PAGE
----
Rancho Bernardo Summer Camp Series
Summer Series Clincians
|Mike Hatcher||Tim Box||Caleb Flores||Joe Eddie Terribilini||Phil Davis||Chris Pendleton|
| Current Director of USA Wrestling Tennessee|
Assistant Coach at UT Chatanoga, Cal Poly, and Grand Canyon University
Director of many Regional Training centers
Also Club Director for many College, High School and Youth Clubs
|UWW Beach Wrestling World Series Silver|
NCAA Division I Qualifier
95 Division I Wins (54 Bonus Point Wins)
NCAA All-Rookie Team 2013
4x Conference Medalist (2x Pac 12/2x Big 12)
Collegiate Freestyle and Greco All-American
2x Cliff Keen Las Vegas Invitational Medalist
3x High School All-American
2x CA State Medalist
Masters National Champion
|Assistant Coach at Mt. San Antonio College |
Assistant Coach at Northview High School
2 dual Junior College State Championship Teams
Coached his teams to a Top-5 finish for six consecutive seasons
instructed 11 individual state champions, and
In 2013, he was recognized as the CCCAA Southern Region Assistant Coach of the Year.
Wrestled at University of Northern Iowa
2007 Redshirt of the Year Award Winner
NCAA Division I National
Twice he was named All-Conference for the Western Wrestling Conference
|5 CIF Titles|
6 CIF Runner-up finishes
10 Masters Runner Up Finishes
22 state placers
5 State Champions
9 State Finalists
2 top 10 team finishes in state (True one division state tournament)
15 Wrestler have continued wrestling Career at Division 1 Schools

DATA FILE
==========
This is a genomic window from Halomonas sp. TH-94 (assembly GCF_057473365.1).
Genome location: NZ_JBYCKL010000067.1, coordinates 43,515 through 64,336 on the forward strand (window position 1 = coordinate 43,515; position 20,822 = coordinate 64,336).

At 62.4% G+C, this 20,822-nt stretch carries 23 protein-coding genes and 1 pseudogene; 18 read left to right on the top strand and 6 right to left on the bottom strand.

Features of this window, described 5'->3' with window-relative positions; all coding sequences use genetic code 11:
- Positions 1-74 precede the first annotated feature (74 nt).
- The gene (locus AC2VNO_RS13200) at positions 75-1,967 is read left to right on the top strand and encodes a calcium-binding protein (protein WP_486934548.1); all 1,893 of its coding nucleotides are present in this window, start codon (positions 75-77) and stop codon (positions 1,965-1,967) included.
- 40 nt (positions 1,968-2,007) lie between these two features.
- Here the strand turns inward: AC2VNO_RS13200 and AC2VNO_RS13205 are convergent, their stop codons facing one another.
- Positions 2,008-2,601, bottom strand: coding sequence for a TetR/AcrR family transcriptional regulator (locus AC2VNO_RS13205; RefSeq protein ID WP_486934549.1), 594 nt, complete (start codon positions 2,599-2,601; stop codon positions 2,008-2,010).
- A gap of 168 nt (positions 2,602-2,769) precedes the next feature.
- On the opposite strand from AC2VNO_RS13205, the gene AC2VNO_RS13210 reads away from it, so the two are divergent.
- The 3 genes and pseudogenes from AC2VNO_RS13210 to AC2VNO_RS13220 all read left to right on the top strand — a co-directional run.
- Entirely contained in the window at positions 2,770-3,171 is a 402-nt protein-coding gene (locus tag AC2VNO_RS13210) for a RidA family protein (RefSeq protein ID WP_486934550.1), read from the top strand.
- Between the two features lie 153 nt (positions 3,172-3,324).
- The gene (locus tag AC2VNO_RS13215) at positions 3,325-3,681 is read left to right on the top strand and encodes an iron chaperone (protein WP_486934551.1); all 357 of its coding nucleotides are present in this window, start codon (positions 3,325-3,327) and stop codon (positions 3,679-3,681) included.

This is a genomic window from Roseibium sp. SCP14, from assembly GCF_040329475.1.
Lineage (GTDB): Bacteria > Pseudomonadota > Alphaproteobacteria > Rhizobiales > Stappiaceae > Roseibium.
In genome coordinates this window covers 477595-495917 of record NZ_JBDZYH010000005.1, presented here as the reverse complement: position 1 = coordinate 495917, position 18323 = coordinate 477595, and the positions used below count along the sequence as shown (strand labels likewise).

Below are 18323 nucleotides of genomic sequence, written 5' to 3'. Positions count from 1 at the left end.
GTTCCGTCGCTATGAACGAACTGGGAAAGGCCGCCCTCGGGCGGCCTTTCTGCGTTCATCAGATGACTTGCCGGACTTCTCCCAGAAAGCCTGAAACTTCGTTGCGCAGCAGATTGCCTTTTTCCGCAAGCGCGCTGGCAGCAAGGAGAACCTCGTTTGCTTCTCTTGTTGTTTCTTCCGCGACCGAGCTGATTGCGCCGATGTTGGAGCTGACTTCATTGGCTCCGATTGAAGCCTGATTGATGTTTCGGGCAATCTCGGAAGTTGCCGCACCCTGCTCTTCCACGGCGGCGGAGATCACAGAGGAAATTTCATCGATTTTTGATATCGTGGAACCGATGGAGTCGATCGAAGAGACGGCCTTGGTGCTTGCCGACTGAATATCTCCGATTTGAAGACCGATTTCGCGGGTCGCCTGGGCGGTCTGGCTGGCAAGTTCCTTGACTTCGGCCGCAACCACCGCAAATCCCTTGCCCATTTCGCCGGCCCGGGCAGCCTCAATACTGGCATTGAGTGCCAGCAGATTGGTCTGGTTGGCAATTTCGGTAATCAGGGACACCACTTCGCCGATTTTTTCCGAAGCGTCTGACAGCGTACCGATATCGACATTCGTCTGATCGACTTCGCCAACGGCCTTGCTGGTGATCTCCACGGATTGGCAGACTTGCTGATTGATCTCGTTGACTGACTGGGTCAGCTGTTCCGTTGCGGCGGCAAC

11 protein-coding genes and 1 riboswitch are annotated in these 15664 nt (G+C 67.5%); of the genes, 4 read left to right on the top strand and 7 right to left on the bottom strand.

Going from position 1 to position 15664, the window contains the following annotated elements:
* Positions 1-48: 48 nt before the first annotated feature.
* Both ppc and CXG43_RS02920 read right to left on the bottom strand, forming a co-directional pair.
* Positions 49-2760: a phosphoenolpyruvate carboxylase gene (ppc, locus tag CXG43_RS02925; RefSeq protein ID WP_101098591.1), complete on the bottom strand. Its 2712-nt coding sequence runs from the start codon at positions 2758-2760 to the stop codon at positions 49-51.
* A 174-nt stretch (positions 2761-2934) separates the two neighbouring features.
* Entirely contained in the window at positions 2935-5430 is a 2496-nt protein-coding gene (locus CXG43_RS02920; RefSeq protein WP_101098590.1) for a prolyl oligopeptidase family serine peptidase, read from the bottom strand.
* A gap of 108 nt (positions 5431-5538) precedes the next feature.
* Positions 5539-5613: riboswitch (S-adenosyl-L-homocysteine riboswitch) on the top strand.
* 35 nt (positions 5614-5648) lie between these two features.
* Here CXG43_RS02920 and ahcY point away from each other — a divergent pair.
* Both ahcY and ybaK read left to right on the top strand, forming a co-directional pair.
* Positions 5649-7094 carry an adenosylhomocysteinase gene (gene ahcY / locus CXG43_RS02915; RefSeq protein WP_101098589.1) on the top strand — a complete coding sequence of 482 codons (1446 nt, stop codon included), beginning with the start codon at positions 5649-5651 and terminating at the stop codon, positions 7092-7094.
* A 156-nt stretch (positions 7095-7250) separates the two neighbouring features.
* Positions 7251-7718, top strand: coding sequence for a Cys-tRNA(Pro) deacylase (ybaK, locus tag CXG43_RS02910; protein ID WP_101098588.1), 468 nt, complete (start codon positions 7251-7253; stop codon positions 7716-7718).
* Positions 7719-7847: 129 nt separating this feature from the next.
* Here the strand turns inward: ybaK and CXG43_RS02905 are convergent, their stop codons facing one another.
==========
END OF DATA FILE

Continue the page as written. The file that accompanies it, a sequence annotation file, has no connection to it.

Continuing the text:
Career Dual meet Record 263-74
California Coach of thevyear (Region 8) (06/2019)
National Wrestling Coaches
California Coach of theyear (07/2017)
California Coaches Association
Southern California Region Coach of the year (06/2016)
California Coaches Association
CIF SDS Wrestling Coach of the year (03/2019)
San Diego Section CIF
John Kirchenbauer Coaches Award Winner
(01/2013 – Present)
Holtville Rotary invitational
Larry Borden Coaches Award (2010)
|https://en.wikipedia.org/wiki/Phil_Davis_(fighter)||Oklahoma State Wrestling Team 2001-2006|
2X National Champion at 174 lbs: 2004 and 2005
3X All-American: 2003, 2004, 2005
4 National Championship Team Titles: 2001-2005
Team Captain: 2005
Big 12 Champion at 174 lbs.: 2003 and 2005
Reno Tournament of Champions Champion: 2004, 2005
National Duals Champion: 2005
National Duals Outstanding Wrestler: 2005
Voted Top Ten Wrestler of the 2000’s by Intermat
3x United States
National Team Member
2013 World Team Trials Runner Up
2013 US Open Runner Up
2012 Olympic Team Trials Finalist
Rancho Bernardo Little Tyke/Begineer Camp
- Anyone can do it – You are grouped by age and weight, so it doesn’t matter if you are small, short, tall or big. Every size and shape has a style that can be successful.
- Everyone gets to participate – Unlike team sports like football and lacrosse, there is no riding the bench. No politics or favorites. Every wrestler has a chance to participate and compete.
- They learn valuable life lessons:
- Personal accountability – When you win, it’s because you did it. No one else takes credit; no one else to blame.